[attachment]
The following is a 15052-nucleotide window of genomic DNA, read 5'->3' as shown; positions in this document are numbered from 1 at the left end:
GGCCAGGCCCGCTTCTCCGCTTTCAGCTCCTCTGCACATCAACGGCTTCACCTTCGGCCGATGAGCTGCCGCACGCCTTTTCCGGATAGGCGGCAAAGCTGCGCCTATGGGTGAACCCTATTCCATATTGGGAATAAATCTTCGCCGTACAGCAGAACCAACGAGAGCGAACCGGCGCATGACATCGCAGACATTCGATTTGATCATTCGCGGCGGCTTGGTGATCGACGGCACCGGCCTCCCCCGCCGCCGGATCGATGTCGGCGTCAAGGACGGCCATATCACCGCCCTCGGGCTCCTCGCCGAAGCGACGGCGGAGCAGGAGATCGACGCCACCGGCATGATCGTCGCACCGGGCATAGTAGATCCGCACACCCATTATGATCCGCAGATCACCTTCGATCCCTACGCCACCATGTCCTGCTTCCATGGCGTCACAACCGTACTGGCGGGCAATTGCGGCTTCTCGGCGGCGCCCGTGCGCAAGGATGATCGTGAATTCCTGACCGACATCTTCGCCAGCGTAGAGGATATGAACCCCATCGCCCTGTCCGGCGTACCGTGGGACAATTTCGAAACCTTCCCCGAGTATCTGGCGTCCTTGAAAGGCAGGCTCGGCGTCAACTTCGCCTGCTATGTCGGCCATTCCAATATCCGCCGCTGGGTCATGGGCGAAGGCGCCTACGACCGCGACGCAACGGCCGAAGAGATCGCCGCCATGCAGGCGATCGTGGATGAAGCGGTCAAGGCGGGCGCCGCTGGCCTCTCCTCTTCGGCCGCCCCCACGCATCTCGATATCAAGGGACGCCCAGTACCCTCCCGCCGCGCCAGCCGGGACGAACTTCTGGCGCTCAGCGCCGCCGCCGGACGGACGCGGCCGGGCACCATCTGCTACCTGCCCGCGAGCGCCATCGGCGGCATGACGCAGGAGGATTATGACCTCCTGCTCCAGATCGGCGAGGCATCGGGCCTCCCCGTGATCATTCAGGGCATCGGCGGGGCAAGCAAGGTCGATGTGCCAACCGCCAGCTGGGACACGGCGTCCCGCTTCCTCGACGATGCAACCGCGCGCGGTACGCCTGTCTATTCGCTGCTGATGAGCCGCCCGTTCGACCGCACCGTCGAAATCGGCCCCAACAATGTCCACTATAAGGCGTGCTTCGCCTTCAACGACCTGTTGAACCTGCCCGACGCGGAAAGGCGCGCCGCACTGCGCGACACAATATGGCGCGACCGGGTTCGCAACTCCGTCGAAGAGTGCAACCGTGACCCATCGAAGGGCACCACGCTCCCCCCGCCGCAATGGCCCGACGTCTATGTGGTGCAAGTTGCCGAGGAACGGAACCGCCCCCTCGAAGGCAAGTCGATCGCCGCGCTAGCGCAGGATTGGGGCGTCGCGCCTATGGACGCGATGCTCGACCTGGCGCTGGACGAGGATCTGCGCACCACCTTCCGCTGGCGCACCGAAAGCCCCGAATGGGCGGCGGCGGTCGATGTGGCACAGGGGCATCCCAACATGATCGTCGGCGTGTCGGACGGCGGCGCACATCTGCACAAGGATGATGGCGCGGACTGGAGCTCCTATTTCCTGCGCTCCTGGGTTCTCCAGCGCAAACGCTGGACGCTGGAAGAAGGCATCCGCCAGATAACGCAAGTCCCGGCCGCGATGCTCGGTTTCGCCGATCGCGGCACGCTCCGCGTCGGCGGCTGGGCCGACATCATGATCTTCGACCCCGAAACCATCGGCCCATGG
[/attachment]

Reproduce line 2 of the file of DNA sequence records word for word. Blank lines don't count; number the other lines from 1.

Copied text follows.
GGCCAGGCCCGCTTCTCCGCTTTCAGCTCCTCTGCACATCAACGGCTTCACCTTCGGCCGATGAGCTGCCGCACGCCTTTTCCGGATAGGCGGCAAAGCTGCGCCTATGGGTGAACCCTATTCCATATTGGGAATAAATCTTCGCCGTACAGCAGAACCAACGAGAGCGAACCGGCGCATGACATCGCAGACATTCGATTTGATCATTCGCGGCGGCTTGGTGATCGACGGCACCGGCCTCCCCCGCCGCCGGATCGATGTCGGCGTCAAGGACGGCCATATCACCGCCCTCGGGCTCCTCGCCGAAGCGACGGCGGAGCAGGAGATCGACGCCACCGGCATGATCGTCGCACCGGGCATAGTAGATCCGCACACCCATTATGATCCGCAGATCACCTTCGATCCCTACGCCACCATGTCCTGCTTCCATGGCGTCACAACCGTACTGGCGGGCAATTGCGGCTTCTCGGCGGCGCCCGTGCGCAAGGATGATCGTGAATTCCTGACCGACATCTTCGCCAGCGTAGAGGATATGAACCCCATCGCCCTGTCCGGCGTACCGTGGGACAATTTCGAAACCTTCCCCGAGTATCTGGCGTCCTTGAAAGGCAGGCTCGGCGTCAACTTCGCCTGCTATGTCGGCCATTCCAATATCCGCCGCTGGGTCATGGGCGAAGGCGCCTACGACCGCGACGCAACGGCCGAAGAGATCGCCGCCATGCAGGCGATCGTGGATGAAGCGGTCAAGGCGGGCGCCGCTGGCCTCTCCTCTTCGGCCGCCCCCACGCATCTCGATATCAAGGGACGCCCAGTACCCTCCCGCCGCGCCAGCCGGGACGAACTTCTGGCGCTCAGCGCCGCCGCCGGACGGACGCGGCCGGGCACCATCTGCTACCTGCCCGCGAGCGCCATCGGCGGCATGACGCAGGAGGATTATGACCTCCTGCTCCAGATCGGCGAGGCATCGGGCCTCCCCGTGATCATTCAGGGCATCGGCGGGGCAAGCAAGGTCGATGTGCCAACCGCCAGCTGGGACACGGCGTCCCGCTTCCTCGACGATGCAACCGCGCGCGGTACGCCTGTCTATTCGCTGCTGATGAGCCGCCCGTTCGACCGCACCGTCGAAATCGGCCCCAACAATGTCCACTATAAGGCGTGCTTCGCCTTCAACGACCTGTTGAACCTGCCCGACGCGGAAAGGCGCGCCGCACTGCGCGACACAATATGGCGCGACCGGGTTCGCAACTCCGTCGAAGAGTGCAACCGTGACCCATCGAAGGGCACCACGCTCCCCCCGCCGCAATGGCCCGACGTCTATGTGGTGCAAGTTGCCGAGGAACGGAACCGCCCCCTCGAAGGCAAGTCGATCGCCGCGCTAGCGCAGGATTGGGGCGTCGCGCCTATGGACGCGATGCTCGACCTGGCGCTGGACGAGGATCTGCGCACCACCTTCCGCTGGCGCACCGAAAGCCCCGAATGGGCGGCGGCGGTCGATGTGGCACAGGGGCATCCCAACATGATCGTCGGCGTGTCGGACGGCGGCGCACATCTGCACAAGGATGATGGCGCGGACTGGAGCTCCTATTTCCTGCGCTCCTGGGTTCTCCAGCGCAAACGCTGGACGCTGGAAGAAGGCATCCGCCAGATAACGCAAGTCCCGGCCGCGATGCTCGGTTTCGCCGATCGCGGCACGCTCCGCGTCGGCGGCTGGGCCGACATCATGATCTTCGACCCCGAAACCATCGGCCCATGG